Let's Talk About Motivation
Happy New Year! January has arrived yet again and for many of us the dropping of the ball in Time’s Square is a call to action. Public relations and media machines do a great job of spinning the “New Year, New You” messaging and giving everyone a false sense of needing to tackle self improvement head on. I am not going to lie. I do love the idea of a new year and a fresh start. But let’s be honest, for most people, the enthusiasm for tackling the New Year’s resolution has waned by mid February, just in time for our culture to start drumming the “get beach body ready” beat.
Whether you like to take on a new focus at the start of the year or jump in when the spirit moves you there is one challenge most people face when trying to establish new habits.
Ah, a fickle friend indeed. I hear this a lot from folks I’ve worked with. “I start off strong but then lose the motivation to continue.” Perhaps this rings true for you as well. You have the best of intentions of cleaning up your diet and are going strong until the weekend when friends invite you to a local burger joint. All bets are off. And before you’ve even wiped the grease from your chin, you have confirmed to yourself what you’ve known all along. You just don’t have the motivation it takes.
As someone who has run a few marathons, I’ve given the idea of motivation a lot of consideration. And here is the conclusion I’ve come to.
If you are relying solely on motivation to make a change, good luck. Here’s the thing. As I said before, motivation is fickle. It is finite and will likely dissipate when the going gets tough. Before you know it you are back to square one, feeling discouraged and frustrated.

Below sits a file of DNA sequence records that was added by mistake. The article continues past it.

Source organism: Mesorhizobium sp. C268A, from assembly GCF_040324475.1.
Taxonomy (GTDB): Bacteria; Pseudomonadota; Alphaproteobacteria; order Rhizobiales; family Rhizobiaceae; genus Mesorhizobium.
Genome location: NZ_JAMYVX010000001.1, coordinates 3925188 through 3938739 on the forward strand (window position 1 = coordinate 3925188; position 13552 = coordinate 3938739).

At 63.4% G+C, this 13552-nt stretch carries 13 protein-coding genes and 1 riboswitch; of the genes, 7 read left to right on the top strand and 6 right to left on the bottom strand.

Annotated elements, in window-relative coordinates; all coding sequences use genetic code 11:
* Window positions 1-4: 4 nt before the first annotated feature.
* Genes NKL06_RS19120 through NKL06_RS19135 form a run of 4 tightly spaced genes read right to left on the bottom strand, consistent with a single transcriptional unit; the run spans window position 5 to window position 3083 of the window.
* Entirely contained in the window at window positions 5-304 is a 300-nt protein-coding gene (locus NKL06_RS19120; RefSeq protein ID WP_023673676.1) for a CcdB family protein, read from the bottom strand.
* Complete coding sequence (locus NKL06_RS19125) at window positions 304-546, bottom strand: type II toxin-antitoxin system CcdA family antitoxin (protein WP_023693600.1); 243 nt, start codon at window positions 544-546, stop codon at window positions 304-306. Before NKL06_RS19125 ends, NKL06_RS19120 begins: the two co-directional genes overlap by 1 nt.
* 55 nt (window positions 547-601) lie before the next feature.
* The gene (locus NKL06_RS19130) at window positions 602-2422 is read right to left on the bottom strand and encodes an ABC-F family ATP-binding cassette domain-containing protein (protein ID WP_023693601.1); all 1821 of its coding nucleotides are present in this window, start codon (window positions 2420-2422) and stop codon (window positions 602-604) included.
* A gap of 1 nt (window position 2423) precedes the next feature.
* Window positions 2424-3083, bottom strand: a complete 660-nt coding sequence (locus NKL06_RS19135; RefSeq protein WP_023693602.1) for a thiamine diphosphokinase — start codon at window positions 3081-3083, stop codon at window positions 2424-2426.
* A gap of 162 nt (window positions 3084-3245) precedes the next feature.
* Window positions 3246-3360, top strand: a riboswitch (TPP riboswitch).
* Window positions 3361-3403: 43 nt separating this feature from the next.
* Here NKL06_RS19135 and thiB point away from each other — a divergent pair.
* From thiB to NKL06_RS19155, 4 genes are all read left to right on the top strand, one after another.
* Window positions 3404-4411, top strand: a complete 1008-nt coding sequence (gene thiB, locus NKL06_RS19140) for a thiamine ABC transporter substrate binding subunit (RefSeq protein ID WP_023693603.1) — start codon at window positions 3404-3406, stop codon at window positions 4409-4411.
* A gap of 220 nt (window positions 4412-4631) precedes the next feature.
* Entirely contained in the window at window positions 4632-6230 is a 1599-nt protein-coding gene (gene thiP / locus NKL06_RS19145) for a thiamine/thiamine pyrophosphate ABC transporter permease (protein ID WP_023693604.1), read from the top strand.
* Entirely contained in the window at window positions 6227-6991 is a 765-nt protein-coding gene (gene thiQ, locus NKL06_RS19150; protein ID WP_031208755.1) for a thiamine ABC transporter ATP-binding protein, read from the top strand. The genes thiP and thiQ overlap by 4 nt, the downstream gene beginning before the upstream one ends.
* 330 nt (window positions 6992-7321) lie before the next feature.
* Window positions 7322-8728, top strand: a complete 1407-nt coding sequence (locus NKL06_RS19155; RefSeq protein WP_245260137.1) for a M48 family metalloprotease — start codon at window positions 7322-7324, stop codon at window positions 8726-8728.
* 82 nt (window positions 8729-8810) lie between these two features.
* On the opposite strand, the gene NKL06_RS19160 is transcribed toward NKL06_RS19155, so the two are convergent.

Let’s go back to marathon training. Yes, I was certainly motivated to cross the finish line but that goal was miles away (see what I did there?) when I first started and there were MANY times I was not interested in lacing up and hitting the road. So what kept me going? A few things.
1. Have a plan
For me, a plan is always a good thing. Knowing ahead of time what the day’s workout would entail prevented me from having to rely on my own motivation in the moment. If I had to count on being motivated, it would have been far to easier to decide to run a few less miles that day. But my type A personality can’t help but check the boxes, so if my plan called for seven miles at tempo pace, seven miles it was.
2. Stop taking on too much, too soon.
Sometimes when we set a goal for ourselves that feels a bit out of reach, it’s easy to get overwhelmed at what it may require of us. As my dad has said many times, “The way to eat an elephant is one bite at a time.” He’s not wrong. How else are you supposed to eat an elephant? Taking it one day, one moment at a time keeps you present and focused. Look too far ahead and you will be off the rails before you know it.
3. Stay Curious
Another important quality that I have relied on is curiosity. I consider myself to be a very curious person. I have learned to lean on this characteristic when motivation is on the decline. I become curious as to what might unfold on the day’s run. What interesting thing may come across my path?(Once it was a bear!) What will it feel like to run and finish the marathon? How might my body feel better if I fuel one way versus another? The only way to find out is to do it.
4. Savor how good it feels to be done.
This one is powerful. That feeling when the workout is done and you are stepping into the shower? Pretty great. Give yourself those moments as often as you can. You won’t regret it.
Learn to rely on more than just motivation to help you stay the course and you will be amazed at where you end up.
What keeps you going?